WASHINGTON Large increases in biofuels production in the United States and Europe are the main reason behind the steep rise in global food prices, a top World Bank economist said in research published on Monday.
World Bank economist, Don Mitchell, concluded that biofuels and related low grain inventories, speculative activity, and food export bans pushed prices up by 70 percent to 75 percent.
The remaining 25 percent to 30 percent was due to a weaker U.S. dollar, higher energy costs and related rises in fertilizer and transport costs, he wrote.
An unfinished version of the research that surfaced in news stories sparked a heated debate earlier in July, with trade groups for the ethanol industry calling the 75 percent figure "a stretch" and others saying it confirmed the dangers of current biofuels policies.
The outcome of Mitchell's research is controversial because it goes beyond most other estimates for the impact of biofuels on rising food prices.
Still, its research corresponds somewhat with the International Monetary Fund, which estimated in May that biofuels accounted for 70 percent of the increase in maize prices and 40 percent in soybean prices.
Meanwhile, the Bush Administration has estimated that biofuel production pushed food prices higher by 2 to 3 percent. Hoping to wean the country off foreign oil, Washington has boosted incentives and mandates for alternative fuels made from food crop.
But Mitchell said without the increase in biofuels production, global wheat and maize stocks would not have declined, oilseed prices would not tripled and price increases due to other factors, such as drought, would have been more moderate.
Also, food export bans by countries trying to preserve food supplies and speculative activities would not have occurred because they were responding to rising prices.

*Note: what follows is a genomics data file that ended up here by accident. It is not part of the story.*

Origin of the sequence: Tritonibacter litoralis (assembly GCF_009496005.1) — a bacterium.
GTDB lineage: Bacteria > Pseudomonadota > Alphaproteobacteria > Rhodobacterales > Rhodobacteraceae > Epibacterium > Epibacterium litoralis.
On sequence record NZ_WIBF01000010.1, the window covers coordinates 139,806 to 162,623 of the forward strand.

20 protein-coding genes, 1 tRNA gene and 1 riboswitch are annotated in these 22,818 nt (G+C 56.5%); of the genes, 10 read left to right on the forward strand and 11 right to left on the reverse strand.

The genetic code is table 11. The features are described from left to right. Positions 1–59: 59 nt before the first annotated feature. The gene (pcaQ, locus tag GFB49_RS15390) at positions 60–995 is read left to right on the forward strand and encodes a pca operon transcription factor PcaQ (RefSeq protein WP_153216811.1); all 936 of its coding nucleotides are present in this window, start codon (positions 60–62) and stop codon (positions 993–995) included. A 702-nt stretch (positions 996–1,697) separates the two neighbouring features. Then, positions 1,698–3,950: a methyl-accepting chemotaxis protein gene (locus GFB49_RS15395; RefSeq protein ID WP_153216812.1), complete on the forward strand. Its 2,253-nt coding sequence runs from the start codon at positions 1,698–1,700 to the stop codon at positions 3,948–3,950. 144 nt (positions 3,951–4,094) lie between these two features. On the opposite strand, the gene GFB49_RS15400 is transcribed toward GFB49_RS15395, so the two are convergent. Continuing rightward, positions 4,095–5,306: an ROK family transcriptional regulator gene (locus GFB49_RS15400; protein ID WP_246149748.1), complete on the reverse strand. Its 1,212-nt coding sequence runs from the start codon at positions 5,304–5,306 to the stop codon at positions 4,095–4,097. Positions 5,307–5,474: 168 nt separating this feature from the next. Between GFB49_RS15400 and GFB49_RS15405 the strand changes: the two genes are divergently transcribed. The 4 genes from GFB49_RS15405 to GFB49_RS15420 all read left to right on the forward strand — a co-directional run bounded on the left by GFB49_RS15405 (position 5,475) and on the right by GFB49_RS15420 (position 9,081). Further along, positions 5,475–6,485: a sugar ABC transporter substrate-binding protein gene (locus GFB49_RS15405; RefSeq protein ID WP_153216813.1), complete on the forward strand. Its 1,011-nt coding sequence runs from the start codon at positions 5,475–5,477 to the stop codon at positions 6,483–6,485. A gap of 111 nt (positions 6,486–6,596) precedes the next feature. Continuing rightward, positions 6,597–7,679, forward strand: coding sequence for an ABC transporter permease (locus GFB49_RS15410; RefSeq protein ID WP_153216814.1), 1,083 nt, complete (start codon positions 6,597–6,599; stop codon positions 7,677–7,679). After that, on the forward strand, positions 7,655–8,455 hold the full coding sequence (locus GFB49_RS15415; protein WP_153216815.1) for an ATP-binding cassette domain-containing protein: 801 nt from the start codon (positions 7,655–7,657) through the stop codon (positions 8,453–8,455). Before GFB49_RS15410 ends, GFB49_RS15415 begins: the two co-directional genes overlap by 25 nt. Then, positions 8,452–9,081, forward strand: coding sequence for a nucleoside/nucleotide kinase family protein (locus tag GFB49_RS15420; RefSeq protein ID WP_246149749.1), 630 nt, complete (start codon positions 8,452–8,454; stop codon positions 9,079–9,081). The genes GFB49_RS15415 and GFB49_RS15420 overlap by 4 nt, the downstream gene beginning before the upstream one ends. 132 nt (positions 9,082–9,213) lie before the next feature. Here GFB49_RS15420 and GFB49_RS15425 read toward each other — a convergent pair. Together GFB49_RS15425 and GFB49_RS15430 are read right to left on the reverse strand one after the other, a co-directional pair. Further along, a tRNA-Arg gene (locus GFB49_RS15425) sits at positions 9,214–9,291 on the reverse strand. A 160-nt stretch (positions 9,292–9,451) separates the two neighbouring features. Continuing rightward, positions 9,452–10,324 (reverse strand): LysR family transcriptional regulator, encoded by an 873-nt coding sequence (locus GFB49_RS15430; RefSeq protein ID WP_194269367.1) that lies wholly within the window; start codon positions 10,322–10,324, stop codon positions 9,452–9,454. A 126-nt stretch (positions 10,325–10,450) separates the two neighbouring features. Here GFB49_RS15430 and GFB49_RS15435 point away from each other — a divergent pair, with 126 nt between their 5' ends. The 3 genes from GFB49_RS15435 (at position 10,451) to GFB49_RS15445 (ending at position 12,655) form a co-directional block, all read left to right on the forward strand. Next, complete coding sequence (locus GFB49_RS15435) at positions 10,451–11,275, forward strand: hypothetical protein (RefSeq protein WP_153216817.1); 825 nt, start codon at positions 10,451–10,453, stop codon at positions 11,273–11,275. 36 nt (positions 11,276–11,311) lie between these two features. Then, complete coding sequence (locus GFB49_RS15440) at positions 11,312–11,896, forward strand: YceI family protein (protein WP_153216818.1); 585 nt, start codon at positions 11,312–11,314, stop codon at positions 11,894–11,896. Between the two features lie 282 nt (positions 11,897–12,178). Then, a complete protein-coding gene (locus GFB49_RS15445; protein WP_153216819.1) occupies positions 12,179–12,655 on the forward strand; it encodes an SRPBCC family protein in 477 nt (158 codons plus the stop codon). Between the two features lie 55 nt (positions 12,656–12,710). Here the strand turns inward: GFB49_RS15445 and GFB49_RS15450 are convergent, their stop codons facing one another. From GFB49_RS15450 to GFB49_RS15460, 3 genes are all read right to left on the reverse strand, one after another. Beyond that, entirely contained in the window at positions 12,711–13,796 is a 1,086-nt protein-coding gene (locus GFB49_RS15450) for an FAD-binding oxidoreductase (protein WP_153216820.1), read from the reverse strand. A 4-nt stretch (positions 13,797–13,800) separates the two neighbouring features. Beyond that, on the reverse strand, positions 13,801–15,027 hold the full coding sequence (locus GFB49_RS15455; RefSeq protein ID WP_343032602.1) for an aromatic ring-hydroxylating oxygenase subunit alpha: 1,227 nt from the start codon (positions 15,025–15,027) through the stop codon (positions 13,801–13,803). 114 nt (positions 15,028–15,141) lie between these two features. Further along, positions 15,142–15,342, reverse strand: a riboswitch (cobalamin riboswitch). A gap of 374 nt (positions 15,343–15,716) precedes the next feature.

"The large increases in biofuels production in the U.S. and EU were supported by subsidies, mandates, and tariffs on imports," Mitchell said in the research that looks at rapid rises in food prices since 2002. "Without these policies, biofuels production would have been lower and food commodity price increases would have been smaller," he added.
A widely respected agricultural economist, Mitchell said biofuels policies that encourage subsidized production need to be re-thought because they're hurting poor countries.
He said the increase in grain consumption in developing countries was moderate and did not lead to the large price increases.
Growth in global grain consumption, excluding biofuels, was only 1.7 percent a year from 2000 to 2007, while yields grew by 1.3 percent and area grew by 0.4 percent, which would have kept global demand and supply roughly in balance, he said.
The United States is the largest producer of ethanol from maize and is expected to use about 81 million tons for ethanol in the 2007/08 crop year. Meanwhile, Canada, China and the European Union used roughly 5 million tons of maize, which was about 11 percent of the global maize crop.
The use of maize for ethanol in the United States has global implications because the U.S. produces about one-third of the world's maize and two-thirds of global exports, and used 25 percent of its production for ethanol in 2007/08.
Brazil's ethanol production did not push food prices appreciably higher because Brazilian sugar cane output has increased rapidly and sugar exports have nearly tripled since 2000, Mitchell said.
The increase in cane production has been large enough to allow sugar output to rise from 17.1 million tons in 2000 to 32.1 million tons in 2007 and exports to increase from 7.7 million tons to 20.6 million tons.
(Reporting by Lesley Wroughton)